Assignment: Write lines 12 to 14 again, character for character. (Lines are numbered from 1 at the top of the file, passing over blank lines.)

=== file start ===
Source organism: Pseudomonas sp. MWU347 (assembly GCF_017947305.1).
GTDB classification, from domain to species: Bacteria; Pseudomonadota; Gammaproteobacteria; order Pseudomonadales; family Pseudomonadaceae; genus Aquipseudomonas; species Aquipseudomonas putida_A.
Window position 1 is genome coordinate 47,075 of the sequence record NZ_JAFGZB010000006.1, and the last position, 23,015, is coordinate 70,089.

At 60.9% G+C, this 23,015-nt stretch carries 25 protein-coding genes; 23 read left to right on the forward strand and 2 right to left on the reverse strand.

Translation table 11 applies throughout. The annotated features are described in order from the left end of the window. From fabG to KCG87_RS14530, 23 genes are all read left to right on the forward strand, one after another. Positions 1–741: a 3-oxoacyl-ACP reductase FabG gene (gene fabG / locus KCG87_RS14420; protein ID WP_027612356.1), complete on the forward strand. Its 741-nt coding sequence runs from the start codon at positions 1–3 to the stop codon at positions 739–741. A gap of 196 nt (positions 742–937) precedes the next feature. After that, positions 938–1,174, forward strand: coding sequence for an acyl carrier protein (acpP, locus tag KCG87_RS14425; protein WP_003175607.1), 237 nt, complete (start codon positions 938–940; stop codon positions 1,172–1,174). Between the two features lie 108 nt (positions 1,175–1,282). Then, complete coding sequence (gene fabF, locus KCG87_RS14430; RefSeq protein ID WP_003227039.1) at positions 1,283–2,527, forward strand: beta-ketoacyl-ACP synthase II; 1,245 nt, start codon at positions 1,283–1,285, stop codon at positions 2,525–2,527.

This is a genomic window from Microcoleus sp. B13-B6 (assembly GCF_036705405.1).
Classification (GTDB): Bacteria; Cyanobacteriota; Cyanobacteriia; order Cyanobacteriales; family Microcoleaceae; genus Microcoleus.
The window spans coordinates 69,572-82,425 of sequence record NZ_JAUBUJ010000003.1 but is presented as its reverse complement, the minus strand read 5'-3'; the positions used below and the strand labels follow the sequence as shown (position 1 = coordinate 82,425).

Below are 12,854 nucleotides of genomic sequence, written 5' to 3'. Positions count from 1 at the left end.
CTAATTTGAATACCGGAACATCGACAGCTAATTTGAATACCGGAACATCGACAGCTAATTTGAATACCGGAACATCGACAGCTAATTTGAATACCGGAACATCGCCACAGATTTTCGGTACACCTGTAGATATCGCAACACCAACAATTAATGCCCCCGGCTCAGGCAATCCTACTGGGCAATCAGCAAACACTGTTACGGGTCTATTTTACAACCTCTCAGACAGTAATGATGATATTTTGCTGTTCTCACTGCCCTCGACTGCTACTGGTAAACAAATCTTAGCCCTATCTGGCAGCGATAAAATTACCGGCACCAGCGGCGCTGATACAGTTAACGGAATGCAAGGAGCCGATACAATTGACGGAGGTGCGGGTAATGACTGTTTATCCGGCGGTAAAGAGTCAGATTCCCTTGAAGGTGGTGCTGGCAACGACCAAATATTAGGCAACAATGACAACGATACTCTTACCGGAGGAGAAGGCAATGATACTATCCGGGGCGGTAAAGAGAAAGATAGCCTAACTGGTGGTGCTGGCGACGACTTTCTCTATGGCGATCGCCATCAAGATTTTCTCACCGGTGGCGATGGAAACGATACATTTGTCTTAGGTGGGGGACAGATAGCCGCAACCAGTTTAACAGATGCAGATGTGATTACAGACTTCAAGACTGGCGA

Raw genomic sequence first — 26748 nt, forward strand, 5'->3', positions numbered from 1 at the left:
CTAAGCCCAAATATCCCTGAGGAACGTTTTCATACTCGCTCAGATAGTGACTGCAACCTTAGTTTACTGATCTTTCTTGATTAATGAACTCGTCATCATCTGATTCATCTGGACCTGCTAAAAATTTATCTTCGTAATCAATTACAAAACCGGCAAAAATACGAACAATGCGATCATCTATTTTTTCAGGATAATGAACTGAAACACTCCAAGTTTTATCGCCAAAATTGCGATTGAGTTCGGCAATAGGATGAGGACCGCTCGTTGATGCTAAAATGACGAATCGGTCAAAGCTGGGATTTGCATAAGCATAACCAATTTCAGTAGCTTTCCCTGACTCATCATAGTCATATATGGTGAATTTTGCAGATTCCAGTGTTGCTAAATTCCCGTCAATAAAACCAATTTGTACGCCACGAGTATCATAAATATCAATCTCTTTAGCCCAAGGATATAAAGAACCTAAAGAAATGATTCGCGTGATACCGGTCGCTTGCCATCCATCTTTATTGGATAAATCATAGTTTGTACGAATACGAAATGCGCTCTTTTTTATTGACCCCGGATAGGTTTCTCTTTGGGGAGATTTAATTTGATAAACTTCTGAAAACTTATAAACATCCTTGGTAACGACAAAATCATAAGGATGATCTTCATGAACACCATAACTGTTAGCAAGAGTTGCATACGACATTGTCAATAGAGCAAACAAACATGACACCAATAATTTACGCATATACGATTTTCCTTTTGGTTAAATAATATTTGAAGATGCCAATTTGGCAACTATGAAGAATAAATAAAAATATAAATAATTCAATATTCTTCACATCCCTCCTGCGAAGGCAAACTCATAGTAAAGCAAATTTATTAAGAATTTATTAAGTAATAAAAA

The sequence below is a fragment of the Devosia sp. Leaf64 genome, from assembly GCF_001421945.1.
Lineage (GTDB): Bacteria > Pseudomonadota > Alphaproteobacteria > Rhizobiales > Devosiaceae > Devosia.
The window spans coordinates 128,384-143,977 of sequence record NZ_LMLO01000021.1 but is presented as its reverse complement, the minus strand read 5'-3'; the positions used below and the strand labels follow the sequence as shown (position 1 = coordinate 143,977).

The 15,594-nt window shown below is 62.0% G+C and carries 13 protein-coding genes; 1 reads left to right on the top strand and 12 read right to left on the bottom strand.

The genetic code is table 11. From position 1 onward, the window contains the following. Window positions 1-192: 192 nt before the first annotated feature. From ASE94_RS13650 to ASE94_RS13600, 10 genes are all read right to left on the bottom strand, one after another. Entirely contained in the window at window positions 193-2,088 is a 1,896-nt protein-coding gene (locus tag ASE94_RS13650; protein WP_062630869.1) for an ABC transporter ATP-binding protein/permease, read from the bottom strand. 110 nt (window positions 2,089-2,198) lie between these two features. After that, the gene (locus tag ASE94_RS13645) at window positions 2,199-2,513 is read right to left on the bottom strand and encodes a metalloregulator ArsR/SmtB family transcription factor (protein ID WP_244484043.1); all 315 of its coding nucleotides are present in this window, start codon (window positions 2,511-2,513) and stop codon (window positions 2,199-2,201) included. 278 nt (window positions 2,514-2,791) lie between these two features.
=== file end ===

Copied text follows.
CTAAGCCCAAATATCCCTGAGGAACGTTTTCATACTCGCTCAGATAGTGACTGCAACCTTAGTTTACTGATCTTTCTTGATTAATGAACTCGTCATCATCTGATTCATCTGGACCTGCTAAAAATTTATCTTCGTAATCAATTACAAAACCGGCAAAAATACGAACAATGCGATCATCTATTTTTTCAGGATAATGAACTGAAACACTCCAAGTTTTATCGCCAAAATTGCGATTGAGTTCGGCAATAGGATGAGGACCGCTCGTTGATGCTAAAATGACGAATCGGTCAAAGCTGGGATTTGCATAAGCATAACCAATTTCAGTAGCTTTCCCTGACTCATCATAGTCATATATGGTGAATTTTGCAGATTCCAGTGTTGCTAAATTCCCGTCAATAAAACCAATTTGTACGCCACGAGTATCATAAATATCAATCTCTTTAGCCCAAGGATATAAAGAACCTAAAGAAATGATTCGCGTGATACCGGTCGCTTGCCATCCATCTTTATTGGATAAATCATAGTTTGTACGAATACGAAATGCGCTCTTTTTTATTGACCCCGGATAGGTTTCTCTTTGGGGAGATTTAATTTGATAAACTTCTGAAAACTTATAAACATCCTTGGTAACGACAAAATCATAAGGATGATCTTCATGAACACCATAACTGTTAGCAAGAGTTGCATACGACATTGTCAATAGAGCAAACAAACATGACACCAATAATTTACGCATATACGATTTTCCTTTTGGTTAAATAATATTTGAAGATGCCAATTTGGCAACTATGAAGAATAAATAAAAATATAAATAATTCAATATTCTTCACATCCCTCCTGCGAAGGCAAACTCATAGTAAAGCAAATTTATTAAGAATTTATTAAGTAATAAAAA

The sequence below is a fragment of the Devosia sp. Leaf64 genome, from assembly GCF_001421945.1.
Lineage (GTDB): Bacteria > Pseudomonadota > Alphaproteobacteria > Rhizobiales > Devosiaceae > Devosia.